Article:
Monday, December 20, 2004

Let's Get The Criticisms Right, Shall We?


This poster from the Center for American Progress tries to raise the public's awareness of the dangers of appointing another justice like Antonin Scalia or Clarence Thomas. The problem is that it tends to confuse whether Scalia or Thomas think a policy is constitutional with whether they support the policy itself. And this is a very bad mistake to make, because it lends credence to the notion that liberals too often confuse what is just with what the Constitution requires.

The irony is that if the CAP simply reported the facts, it would still have a pretty persuasive indictment of the work of these two Justices. Regular readers of this blog know that I am a fan of neither Scalia's nor Thomas's jurisprudence, but I think they deserve to be criticized fairly based on a reasonable assessment of their records.

Here is what the CAP says about Scalia and Thomas, followed by my explanation of what is actually the case.

(1)"Scalia Opposes Efforts to Desegregate Schools." In fact, Scalia opposes the use of (some) federal judicial power to desegregate schools; he does not oppose desegregation per se.

(2)"Thomas favors state-sponsored religion." In fact Thomas believes that there is no constitutional bar for a state to have an established church as long as non-believers are not coerced. He does not say that he thinks that all (or any) states should have established churches.

(3)"Scalia supports sex discrimination." In fact, Scalia believes that separate educational institutions for men and women (or institutions just for men or just for women) are constitutional where there is a long history of sex-segregated practice. He does not say that states should have such institutions.

(4)"Thomas would allow the President to effectively waive due process rights." This one is more or less correct. Thomas argues that the courts should defer to good faith presidential decisions to declare certain persons as unlawful combatants and to detain them indefinitely without access to legal counsel. Thomas believes that the procedures offered by the President are all the process that is due, not that the President has the power to waive due process rights.

(5)"Scalia and Thomas oppose family and medical leave." Scalia and Thomas (and Justice Kennedy, too) believe that States cannot be sued for money damages if they fail to provide family and medical leave to their employees. They do not say that they oppose family and medical leave as a matter of policy.

(6)"Scalia and Thomas support executing the mentally retarded." Scalia and Thomas believe that doing so does not violate the Eighth Amendment's ban on Cruel and Unusual Punishments. They do not say that they favor the practice as a matter of policy.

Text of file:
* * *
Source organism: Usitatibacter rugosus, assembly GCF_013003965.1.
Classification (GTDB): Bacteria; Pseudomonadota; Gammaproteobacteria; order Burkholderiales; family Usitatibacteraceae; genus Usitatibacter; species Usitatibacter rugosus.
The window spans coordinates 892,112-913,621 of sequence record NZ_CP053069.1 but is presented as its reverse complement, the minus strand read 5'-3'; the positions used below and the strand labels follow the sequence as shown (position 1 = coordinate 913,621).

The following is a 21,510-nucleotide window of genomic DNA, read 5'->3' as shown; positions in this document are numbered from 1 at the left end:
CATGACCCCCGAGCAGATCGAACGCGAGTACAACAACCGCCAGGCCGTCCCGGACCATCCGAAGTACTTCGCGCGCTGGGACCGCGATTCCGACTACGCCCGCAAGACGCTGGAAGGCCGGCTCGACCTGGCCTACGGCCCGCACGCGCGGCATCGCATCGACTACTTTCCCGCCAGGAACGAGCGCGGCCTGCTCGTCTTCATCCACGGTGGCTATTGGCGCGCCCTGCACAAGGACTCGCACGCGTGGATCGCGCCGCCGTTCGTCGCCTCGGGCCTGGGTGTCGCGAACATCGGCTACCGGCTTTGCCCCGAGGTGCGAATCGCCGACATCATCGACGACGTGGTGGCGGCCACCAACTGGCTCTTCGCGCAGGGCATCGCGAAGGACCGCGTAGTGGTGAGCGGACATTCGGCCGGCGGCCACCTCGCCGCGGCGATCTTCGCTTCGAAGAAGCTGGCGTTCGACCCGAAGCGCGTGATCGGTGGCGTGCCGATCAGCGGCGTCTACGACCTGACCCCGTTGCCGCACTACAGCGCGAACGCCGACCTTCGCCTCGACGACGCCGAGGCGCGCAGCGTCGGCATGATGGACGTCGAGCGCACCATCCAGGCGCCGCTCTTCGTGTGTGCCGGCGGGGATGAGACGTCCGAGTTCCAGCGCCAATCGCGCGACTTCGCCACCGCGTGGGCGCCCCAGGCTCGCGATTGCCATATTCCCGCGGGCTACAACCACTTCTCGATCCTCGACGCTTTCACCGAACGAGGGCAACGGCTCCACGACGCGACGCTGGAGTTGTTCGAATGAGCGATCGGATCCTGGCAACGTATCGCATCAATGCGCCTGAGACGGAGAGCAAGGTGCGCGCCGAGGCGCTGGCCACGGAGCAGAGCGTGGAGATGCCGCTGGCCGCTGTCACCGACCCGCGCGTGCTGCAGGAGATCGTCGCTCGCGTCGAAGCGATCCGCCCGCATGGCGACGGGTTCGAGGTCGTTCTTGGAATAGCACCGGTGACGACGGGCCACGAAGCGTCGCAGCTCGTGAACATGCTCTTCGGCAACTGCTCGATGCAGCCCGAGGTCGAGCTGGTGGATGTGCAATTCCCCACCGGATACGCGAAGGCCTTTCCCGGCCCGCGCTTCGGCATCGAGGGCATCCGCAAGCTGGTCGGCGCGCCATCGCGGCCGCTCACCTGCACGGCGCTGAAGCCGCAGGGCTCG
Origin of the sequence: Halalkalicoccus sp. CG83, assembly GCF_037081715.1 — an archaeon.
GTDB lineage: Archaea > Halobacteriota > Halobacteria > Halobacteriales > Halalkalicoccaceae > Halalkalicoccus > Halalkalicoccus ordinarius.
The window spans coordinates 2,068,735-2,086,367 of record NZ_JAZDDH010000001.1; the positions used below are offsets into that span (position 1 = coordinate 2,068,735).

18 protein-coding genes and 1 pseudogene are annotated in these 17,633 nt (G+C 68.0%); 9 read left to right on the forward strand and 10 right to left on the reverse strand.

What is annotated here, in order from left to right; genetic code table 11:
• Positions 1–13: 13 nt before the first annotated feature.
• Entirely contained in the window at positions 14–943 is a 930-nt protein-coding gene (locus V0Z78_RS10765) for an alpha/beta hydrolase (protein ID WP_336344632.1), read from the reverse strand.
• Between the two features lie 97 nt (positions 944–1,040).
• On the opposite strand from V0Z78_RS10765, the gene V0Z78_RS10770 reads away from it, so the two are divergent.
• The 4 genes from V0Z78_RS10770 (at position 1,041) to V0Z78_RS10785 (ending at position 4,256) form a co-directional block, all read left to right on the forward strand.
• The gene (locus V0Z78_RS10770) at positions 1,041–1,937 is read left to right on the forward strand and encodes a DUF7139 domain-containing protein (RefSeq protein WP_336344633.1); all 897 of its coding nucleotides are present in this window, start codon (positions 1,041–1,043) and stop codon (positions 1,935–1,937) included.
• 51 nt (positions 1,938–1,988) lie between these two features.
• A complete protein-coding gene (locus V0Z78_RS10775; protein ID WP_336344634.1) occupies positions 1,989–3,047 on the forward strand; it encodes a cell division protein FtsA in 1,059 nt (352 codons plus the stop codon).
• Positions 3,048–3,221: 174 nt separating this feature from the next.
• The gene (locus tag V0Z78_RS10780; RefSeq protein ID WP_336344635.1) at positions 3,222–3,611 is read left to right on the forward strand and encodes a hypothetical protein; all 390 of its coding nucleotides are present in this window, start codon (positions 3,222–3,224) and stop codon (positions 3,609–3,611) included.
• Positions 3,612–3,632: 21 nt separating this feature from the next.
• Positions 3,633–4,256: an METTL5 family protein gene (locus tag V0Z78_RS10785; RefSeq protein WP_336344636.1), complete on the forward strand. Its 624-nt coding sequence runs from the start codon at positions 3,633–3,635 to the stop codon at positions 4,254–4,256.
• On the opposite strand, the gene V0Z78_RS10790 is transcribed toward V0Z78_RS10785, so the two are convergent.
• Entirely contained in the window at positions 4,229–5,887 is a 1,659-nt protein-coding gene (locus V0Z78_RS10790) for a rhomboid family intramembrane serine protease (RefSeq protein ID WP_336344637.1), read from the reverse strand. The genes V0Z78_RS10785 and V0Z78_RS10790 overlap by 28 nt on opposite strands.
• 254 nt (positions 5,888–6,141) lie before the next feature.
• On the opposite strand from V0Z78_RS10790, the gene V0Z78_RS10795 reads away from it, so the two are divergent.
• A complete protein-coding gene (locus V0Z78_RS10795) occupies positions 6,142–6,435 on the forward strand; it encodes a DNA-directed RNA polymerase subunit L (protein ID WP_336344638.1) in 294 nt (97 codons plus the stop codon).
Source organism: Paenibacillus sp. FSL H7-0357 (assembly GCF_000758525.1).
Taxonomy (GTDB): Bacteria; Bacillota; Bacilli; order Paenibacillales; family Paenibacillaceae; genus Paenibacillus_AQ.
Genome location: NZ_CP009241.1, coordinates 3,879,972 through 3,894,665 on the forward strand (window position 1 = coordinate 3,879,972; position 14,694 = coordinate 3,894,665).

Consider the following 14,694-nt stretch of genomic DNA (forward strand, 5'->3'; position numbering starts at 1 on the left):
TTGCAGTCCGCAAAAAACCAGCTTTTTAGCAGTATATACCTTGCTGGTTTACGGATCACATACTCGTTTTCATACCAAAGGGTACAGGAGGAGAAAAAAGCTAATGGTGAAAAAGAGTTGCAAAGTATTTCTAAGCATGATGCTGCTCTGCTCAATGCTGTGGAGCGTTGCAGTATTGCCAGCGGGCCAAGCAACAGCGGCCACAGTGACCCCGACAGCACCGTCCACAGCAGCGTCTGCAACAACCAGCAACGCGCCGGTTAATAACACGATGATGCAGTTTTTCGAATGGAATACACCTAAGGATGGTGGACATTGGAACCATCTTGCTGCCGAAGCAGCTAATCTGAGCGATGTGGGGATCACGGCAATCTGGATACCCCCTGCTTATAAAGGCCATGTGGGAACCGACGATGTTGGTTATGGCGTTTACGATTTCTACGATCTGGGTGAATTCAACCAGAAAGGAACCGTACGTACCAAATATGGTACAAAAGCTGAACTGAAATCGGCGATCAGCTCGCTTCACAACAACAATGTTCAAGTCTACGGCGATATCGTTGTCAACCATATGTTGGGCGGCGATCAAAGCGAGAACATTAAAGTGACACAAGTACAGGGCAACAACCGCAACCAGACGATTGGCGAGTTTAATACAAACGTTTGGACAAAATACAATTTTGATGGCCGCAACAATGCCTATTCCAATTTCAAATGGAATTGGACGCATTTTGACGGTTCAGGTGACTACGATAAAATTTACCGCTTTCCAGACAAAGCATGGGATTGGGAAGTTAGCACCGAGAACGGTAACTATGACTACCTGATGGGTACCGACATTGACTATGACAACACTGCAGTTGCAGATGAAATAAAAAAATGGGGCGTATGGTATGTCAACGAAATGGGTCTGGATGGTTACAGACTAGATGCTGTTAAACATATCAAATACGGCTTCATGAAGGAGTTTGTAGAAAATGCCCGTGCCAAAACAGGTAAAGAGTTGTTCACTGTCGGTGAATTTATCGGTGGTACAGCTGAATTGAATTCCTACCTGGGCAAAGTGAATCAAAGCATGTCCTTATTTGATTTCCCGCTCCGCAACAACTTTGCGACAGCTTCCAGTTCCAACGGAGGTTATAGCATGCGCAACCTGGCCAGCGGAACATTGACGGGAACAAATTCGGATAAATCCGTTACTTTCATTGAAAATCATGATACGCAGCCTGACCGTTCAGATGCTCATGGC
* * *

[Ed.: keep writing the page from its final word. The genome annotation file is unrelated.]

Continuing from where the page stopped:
(7)"Scalia and Thomas support brutality against prisoners." Once again, Scalia and Thomas believe that certain forms of prisoner mistreatment or brutality (which they regard as insignificant or which they do not believe involve "punishment") do not violate the Eighth Amendment's ban on cruel and unusual punishments. They do not say that they approve of these practices by states.

(8)"Scalia and Thomas support criminalizing consensual sex." Scalia and Thomas believe that the Due Process Clause does not prevent states from criminalizing consensual sex. They do not say they support such laws, and indeed, in Thomas's dissent in Lawrence he specifically says that he would not support Texas's law.

(9) "Scalia and Thomas oppose federal environmental regulation of polluters." Scalia and Thomas believe that the EPA should not have authority to prevent certain forms of air pollution even when states improperly fail to act. They do not say that they oppose federal regulation, merely that Congress has not authorized it.

(10) "Scalia and Thomas would allow states to discriminate against the disabled." Somewhat more accurate, but still not quite right. Scalia and Thomas believe that Congress does not have the power to allow suits for money damages against states when they discriminate against the disabled, but they have not said that states do not violate federal law when they do so, and presumably injunctive relief is still available.

Here's what the CAP should have said:

(1)Scalia wants to cripple judicial efforts to desegregate racially segregated public schools.

(2)Thomas would allow states to have established churches, and use tax money to promote a state's favored religion.

(3) Scalia does not believe that sex discrimination violates the Constitution if the practice has a long history.

(4) Thomas would allow the President to declare any citizen an unlawful combatant and imprison him indefinitely without any protections of the Bill of Rights.

(5) Scalia and Thomas would allow states to avoid paying damages for violating federal guarantees of family and medical leave.

(6) Scalia and Thomas would allow states to execute the mentally retarded.

(7) Scalia and Thomas don't think that brutality against prisoners violates the Constitution.

(8) Scalia and Thomas would allow states to criminalize consensual sex between unmarried adults.

(9) Scalia and Thomas would strip the EPA of the ability to protect air quality.

(10)Scalia and Thomas would allow states to avoid paying damages when they discriminate against the disabled.